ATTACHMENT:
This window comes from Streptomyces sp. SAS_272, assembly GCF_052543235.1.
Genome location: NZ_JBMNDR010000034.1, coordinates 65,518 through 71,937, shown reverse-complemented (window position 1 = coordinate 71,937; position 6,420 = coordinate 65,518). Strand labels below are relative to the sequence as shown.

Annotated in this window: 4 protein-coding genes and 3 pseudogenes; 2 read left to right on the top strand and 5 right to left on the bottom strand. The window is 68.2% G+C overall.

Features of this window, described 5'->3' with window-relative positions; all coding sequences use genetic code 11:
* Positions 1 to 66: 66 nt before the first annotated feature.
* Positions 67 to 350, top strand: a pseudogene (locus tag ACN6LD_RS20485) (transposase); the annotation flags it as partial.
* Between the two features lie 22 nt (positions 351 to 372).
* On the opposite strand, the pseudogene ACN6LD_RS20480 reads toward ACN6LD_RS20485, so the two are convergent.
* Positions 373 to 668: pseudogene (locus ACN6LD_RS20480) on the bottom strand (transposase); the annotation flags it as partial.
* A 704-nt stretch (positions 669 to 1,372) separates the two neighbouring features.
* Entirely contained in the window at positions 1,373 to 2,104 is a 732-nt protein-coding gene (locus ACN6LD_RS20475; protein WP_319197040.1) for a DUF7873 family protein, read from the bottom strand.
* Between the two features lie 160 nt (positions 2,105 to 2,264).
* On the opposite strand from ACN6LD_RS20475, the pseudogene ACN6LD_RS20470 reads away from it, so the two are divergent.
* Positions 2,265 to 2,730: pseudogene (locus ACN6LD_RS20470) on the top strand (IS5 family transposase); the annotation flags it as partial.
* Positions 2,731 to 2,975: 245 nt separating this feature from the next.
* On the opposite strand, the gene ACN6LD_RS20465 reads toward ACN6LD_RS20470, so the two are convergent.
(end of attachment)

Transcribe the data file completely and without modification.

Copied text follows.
This window comes from Streptomyces sp. SAS_272, assembly GCF_052543235.1.
Genome location: NZ_JBMNDR010000034.1, coordinates 65,518 through 71,937, shown reverse-complemented (window position 1 = coordinate 71,937; position 6,420 = coordinate 65,518). Strand labels below are relative to the sequence as shown.

Annotated in this window: 4 protein-coding genes and 3 pseudogenes; 2 read left to right on the top strand and 5 right to left on the bottom strand. The window is 68.2% G+C overall.

Features of this window, described 5'->3' with window-relative positions; all coding sequences use genetic code 11:
* Positions 1 to 66: 66 nt before the first annotated feature.
* Positions 67 to 350, top strand: a pseudogene (locus tag ACN6LD_RS20485) (transposase); the annotation flags it as partial.
* Between the two features lie 22 nt (positions 351 to 372).
* On the opposite strand, the pseudogene ACN6LD_RS20480 reads toward ACN6LD_RS20485, so the two are convergent.
* Positions 373 to 668: pseudogene (locus ACN6LD_RS20480) on the bottom strand (transposase); the annotation flags it as partial.
* A 704-nt stretch (positions 669 to 1,372) separates the two neighbouring features.
* Entirely contained in the window at positions 1,373 to 2,104 is a 732-nt protein-coding gene (locus ACN6LD_RS20475; protein WP_319197040.1) for a DUF7873 family protein, read from the bottom strand.
* Between the two features lie 160 nt (positions 2,105 to 2,264).
* On the opposite strand from ACN6LD_RS20475, the pseudogene ACN6LD_RS20470 reads away from it, so the two are divergent.
* Positions 2,265 to 2,730: pseudogene (locus ACN6LD_RS20470) on the top strand (IS5 family transposase); the annotation flags it as partial.
* Positions 2,731 to 2,975: 245 nt separating this feature from the next.
* On the opposite strand, the gene ACN6LD_RS20465 reads toward ACN6LD_RS20470, so the two are convergent.